Having taken care of what he could during this limited visit to the capital, Caesar next began to focus on what resistance remained in the Roman world. His next stop would be Africa, where Metellus Scipio, Labienus, Varus and Caesar's sworn enemy Marcus Porcius Cato waited. Before he could set off on yet another campaign, though, Caesar's vaunted and beloved legion, the 10th, mutinied. These were certainly trying times for Caesar's men. They had served in Gaul for nearly 8 hard fought years, faced their fellow Romans in Spain and against Pompey in Greece, and performed their duty admirably in the east. Originally destined to be disbanded and retired on lands in Campania, the men were unhappy with what they found there, and were displeased with their take of the plunder over this long period of war. The last straw seemed to be new orders shipping them off for the campaign in Africa, and things took a violent turn. One of Caesar's new praetors, Gaius Sallustius Crispus (the historian Sallust) was nearly killed in the revolt, but others were, such as Cosconius and Galba.

As the 10th marched on Rome, Caesar took it upon himself to quell the revolt in person. Meeting the men in person, he brought them under his charismatic spell, first apologizing for their trying service, but then chastising them by calling them 'quirites' (citizens) rather than the more respectful 'soldiers'. He offered to settle them on better lands and retire them from service rather than continue to use them, as they were no longer of any use. Catching the men off guard and damaging their pride he was able to stem the violent mood and turn the tables on the 10th. As a result they were practically begging to come back to service. Caesar seems to have understood that the source of the problem rested with a relative few ringleaders rather than the entire legion. Rather than punish the men, Caesar withheld 1/3 of the plunder that was due the various officers and let the rest rejoin him unpunished. With brilliant diplomacy, Caesar not only saved his 10th, but protected Rome and the surrounding countryside from a potentially devastating revolt, simply with a few words.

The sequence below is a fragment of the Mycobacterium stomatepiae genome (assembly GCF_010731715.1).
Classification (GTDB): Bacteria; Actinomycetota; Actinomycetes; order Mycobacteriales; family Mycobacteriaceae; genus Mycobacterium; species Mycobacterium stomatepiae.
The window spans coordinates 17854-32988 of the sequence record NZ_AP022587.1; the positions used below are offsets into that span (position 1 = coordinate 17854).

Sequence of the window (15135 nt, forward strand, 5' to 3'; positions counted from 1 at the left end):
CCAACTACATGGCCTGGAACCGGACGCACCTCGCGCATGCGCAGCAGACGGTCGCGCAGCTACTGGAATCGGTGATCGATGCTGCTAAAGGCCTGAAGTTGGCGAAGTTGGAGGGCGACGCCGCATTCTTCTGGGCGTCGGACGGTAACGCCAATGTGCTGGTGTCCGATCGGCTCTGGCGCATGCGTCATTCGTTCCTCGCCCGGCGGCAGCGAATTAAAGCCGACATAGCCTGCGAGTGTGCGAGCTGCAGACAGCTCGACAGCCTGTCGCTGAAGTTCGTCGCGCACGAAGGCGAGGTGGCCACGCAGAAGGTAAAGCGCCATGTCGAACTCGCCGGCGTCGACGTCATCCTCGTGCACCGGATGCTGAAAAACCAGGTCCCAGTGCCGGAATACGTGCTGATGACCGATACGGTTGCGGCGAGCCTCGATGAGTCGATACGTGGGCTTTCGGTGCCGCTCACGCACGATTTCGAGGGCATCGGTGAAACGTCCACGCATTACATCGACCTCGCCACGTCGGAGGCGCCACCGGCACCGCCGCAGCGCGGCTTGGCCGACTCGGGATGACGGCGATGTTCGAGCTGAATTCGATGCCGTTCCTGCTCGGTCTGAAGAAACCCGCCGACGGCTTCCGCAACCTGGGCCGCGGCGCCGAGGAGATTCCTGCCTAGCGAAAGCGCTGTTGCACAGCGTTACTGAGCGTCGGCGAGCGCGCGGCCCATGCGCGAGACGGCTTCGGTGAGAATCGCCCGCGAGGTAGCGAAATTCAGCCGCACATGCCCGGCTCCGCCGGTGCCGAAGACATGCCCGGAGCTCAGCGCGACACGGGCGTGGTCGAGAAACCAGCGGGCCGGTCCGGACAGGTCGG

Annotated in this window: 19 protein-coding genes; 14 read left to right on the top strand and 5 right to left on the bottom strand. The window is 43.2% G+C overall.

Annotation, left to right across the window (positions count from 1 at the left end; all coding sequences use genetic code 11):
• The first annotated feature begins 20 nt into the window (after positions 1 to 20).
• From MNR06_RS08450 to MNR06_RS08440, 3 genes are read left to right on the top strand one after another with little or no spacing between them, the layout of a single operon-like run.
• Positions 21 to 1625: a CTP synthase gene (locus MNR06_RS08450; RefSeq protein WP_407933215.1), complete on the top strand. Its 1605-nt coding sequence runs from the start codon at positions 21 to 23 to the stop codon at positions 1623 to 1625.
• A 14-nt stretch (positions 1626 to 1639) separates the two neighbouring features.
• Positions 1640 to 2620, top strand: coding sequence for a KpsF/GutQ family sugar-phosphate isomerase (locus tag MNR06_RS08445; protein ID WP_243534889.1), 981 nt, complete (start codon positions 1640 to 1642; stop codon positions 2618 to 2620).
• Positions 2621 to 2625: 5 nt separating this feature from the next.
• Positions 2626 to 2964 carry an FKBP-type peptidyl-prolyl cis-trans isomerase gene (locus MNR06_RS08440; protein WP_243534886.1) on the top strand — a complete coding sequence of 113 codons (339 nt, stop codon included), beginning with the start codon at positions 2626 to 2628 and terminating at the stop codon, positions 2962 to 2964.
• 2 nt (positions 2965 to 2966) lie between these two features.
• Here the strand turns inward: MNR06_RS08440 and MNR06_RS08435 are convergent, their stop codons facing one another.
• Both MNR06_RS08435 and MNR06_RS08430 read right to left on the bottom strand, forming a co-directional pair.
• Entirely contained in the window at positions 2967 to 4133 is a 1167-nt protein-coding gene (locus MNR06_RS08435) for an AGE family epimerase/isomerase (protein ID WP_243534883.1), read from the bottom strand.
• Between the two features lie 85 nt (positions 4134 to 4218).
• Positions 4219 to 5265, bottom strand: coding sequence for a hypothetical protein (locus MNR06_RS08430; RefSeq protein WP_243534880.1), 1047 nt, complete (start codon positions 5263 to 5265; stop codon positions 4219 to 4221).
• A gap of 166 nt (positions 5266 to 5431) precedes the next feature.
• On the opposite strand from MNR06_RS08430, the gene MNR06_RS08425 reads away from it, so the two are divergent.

With the mutiny settled, Caesar focused on the next order of business, Africa. He wanted to start the campaign early (it was now late summer, early fall by season), rather than wait for the next campaign season. His 16 year old grand nephew, Gaius Octavius, had by this time begun to be associated with Caesar. Having fallen out with what most saw as his heir apparent, Marcus Antonius, Caesar aimed to take Octavian under his wing. Unfortunately, the young man was in poor health and wouldn't be able to accompany Caesar to Africa, but nevertheless, the wheels of inevitability seemed to be in motion. In December of 47 BC, Caesar set sail from Italy, stopping first in Sicily, before yet another campaign.

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Did you know?

Marcus Aemilius Lepidus was a patrician Roman politician of the 1st century BC.